It was recently announced that Canada has joined a five-state coalition of tax authorities, called the "Joint Chiefs of Global Tax Enforcement (J5)", the overall goal of which is to "increase collaboration in the fight against international and transnational tax crime and money laundering." The Canadian government actor involved is, of course, the Canada Revenue Agency. The other partner agencies are the U.S. Internal Revenue Service (not so "internal" any more, I guess), the Australian Criminal Intelligence Commission, the Australian Taxation Office, the Netherlands Fiscale Inlichtingen - en Opsporingsdienst, and the UK's Revenue & Customs.
The IRS webpage on the J5 indicates that it was formed in response to a call from the OECD for states to do more to "tackle enablers of tax crime," and describes the desired results:
The outcome of this active collaboration will see the J5:
- Enhance existing investigation and intelligence programs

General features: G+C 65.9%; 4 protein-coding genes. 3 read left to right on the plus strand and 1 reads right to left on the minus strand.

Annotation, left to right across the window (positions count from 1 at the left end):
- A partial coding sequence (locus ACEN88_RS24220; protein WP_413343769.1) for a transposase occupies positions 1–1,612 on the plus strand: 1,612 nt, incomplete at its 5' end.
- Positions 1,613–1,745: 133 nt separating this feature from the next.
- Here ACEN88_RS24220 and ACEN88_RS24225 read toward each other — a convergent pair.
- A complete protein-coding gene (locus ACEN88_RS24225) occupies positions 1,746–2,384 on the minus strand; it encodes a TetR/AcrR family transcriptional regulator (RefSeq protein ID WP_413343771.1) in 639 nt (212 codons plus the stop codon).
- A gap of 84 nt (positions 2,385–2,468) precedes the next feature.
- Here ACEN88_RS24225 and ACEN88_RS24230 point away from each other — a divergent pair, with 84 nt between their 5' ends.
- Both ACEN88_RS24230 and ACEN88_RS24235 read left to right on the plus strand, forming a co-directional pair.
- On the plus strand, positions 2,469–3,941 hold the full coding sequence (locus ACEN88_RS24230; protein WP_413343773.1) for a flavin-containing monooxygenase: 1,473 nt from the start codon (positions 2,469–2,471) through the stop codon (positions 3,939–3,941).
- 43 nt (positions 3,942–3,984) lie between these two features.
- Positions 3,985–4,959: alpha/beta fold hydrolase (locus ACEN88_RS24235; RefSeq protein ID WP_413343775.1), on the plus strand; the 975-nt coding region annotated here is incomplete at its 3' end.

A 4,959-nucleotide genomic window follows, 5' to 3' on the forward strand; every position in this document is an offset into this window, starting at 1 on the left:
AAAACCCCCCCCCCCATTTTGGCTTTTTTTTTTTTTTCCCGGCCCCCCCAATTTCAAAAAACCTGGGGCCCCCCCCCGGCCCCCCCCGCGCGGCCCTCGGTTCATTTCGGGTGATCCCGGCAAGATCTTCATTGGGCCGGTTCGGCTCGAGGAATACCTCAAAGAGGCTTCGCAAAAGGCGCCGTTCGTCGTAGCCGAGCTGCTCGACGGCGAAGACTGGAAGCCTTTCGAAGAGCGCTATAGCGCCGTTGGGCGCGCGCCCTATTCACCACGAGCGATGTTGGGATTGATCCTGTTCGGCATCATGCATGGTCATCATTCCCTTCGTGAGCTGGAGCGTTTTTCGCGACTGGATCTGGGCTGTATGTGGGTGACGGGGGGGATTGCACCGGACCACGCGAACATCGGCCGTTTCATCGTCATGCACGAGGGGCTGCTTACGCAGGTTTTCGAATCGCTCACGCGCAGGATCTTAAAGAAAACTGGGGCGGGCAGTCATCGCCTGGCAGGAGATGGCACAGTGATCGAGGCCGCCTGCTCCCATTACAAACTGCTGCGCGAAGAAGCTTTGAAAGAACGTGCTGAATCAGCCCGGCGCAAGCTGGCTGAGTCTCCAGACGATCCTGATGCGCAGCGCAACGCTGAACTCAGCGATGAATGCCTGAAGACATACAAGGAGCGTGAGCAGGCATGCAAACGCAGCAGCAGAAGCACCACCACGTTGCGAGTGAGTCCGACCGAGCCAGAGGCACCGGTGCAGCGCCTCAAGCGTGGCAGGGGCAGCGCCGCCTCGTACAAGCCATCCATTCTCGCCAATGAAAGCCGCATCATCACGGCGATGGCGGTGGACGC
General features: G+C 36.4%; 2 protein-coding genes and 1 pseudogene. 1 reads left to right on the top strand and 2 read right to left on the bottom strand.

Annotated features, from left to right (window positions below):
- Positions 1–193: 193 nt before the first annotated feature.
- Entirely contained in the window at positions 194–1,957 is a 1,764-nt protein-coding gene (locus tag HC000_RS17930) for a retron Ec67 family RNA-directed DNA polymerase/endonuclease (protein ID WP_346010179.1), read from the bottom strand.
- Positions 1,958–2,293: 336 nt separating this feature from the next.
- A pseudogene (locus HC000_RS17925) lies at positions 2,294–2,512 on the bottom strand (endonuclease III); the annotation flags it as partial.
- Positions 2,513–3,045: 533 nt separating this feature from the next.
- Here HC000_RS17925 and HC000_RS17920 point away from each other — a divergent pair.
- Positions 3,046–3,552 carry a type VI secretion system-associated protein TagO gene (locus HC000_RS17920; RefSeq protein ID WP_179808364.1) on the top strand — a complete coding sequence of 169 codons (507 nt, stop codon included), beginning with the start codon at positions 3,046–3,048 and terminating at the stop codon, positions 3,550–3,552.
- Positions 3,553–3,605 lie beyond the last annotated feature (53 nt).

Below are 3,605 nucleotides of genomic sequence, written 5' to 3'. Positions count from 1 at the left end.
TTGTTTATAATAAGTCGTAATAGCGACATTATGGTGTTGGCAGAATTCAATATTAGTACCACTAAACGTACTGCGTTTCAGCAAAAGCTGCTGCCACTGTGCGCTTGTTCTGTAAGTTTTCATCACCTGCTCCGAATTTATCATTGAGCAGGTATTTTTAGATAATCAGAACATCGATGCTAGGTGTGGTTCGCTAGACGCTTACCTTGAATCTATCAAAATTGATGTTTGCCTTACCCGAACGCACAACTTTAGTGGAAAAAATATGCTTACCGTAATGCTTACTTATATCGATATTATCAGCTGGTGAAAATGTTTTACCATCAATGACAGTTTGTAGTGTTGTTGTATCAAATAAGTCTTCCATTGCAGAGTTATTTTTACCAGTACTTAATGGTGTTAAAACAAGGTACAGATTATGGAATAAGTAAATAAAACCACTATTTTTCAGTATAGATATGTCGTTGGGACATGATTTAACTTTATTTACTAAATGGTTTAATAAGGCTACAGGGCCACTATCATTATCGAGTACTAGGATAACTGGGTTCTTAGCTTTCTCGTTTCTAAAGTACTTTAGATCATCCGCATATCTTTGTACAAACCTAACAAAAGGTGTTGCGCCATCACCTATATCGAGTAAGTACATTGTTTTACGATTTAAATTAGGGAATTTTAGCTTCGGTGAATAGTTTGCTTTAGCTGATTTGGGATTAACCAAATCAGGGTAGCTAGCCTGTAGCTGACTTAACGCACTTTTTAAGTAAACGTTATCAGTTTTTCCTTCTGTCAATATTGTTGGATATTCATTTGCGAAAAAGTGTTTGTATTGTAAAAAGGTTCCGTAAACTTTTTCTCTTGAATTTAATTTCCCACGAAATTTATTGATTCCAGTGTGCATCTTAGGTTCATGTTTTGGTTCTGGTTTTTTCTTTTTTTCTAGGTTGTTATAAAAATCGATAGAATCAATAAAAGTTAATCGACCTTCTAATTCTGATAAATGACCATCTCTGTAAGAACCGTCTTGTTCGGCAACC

- Identify significant targets for new investigations
- Improve the tactical intelligence threat picture now and into the future
- Lead the wider community in developing its strategic understanding of the methods, weaknesses and risks from offshore tax crime and cybercrime
- Raise international awareness that the J5 is working together to reduce transnational tax crime, cybercrime and money laundering, and create uncertainty for those who seek to commit such offenses.
No word yet on whether there is a specific treaty in place to facilitate this collaboration or whether the states will rely on their existing criminal cooperation networks and instruments (extradition, mutual legal assistance, etc.). This is an interesting development in the historical sense, as states have traditionally been loath to engage in much enforcement activity regarding the tax/fiscal laws of other states.